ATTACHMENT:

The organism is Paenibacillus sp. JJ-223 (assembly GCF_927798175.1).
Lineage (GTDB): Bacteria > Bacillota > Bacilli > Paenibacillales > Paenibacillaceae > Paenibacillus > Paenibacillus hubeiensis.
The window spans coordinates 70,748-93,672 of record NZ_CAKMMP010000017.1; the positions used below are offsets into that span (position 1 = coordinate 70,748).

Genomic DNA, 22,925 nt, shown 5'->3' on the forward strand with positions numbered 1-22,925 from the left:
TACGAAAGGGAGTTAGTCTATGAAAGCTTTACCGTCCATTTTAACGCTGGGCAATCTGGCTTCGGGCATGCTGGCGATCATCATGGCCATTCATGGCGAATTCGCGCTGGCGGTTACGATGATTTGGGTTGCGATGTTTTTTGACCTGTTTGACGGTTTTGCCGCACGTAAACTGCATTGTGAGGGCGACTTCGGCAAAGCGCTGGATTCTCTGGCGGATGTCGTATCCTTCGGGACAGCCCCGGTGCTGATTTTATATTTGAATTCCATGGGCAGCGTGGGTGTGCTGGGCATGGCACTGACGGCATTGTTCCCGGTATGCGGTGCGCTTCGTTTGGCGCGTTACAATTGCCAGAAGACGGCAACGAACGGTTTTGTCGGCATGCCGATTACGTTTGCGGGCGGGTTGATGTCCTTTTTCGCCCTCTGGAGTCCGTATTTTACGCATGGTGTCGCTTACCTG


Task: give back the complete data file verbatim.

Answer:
The organism is Paenibacillus sp. JJ-223 (assembly GCF_927798175.1).
Lineage (GTDB): Bacteria > Bacillota > Bacilli > Paenibacillales > Paenibacillaceae > Paenibacillus > Paenibacillus hubeiensis.
The window spans coordinates 70,748-93,672 of record NZ_CAKMMP010000017.1; the positions used below are offsets into that span (position 1 = coordinate 70,748).

Genomic DNA, 22,925 nt, shown 5'->3' on the forward strand with positions numbered 1-22,925 from the left:
TACGAAAGGGAGTTAGTCTATGAAAGCTTTACCGTCCATTTTAACGCTGGGCAATCTGGCTTCGGGCATGCTGGCGATCATCATGGCCATTCATGGCGAATTCGCGCTGGCGGTTACGATGATTTGGGTTGCGATGTTTTTTGACCTGTTTGACGGTTTTGCCGCACGTAAACTGCATTGTGAGGGCGACTTCGGCAAAGCGCTGGATTCTCTGGCGGATGTCGTATCCTTCGGGACAGCCCCGGTGCTGATTTTATATTTGAATTCCATGGGCAGCGTGGGTGTGCTGGGCATGGCACTGACGGCATTGTTCCCGGTATGCGGTGCGCTTCGTTTGGCGCGTTACAATTGCCAGAAGACGGCAACGAACGGTTTTGTCGGCATGCCGATTACGTTTGCGGGCGGGTTGATGTCCTTTTTCGCCCTCTGGAGTCCGTATTTTACGCATGGTGTCGCTTACCTG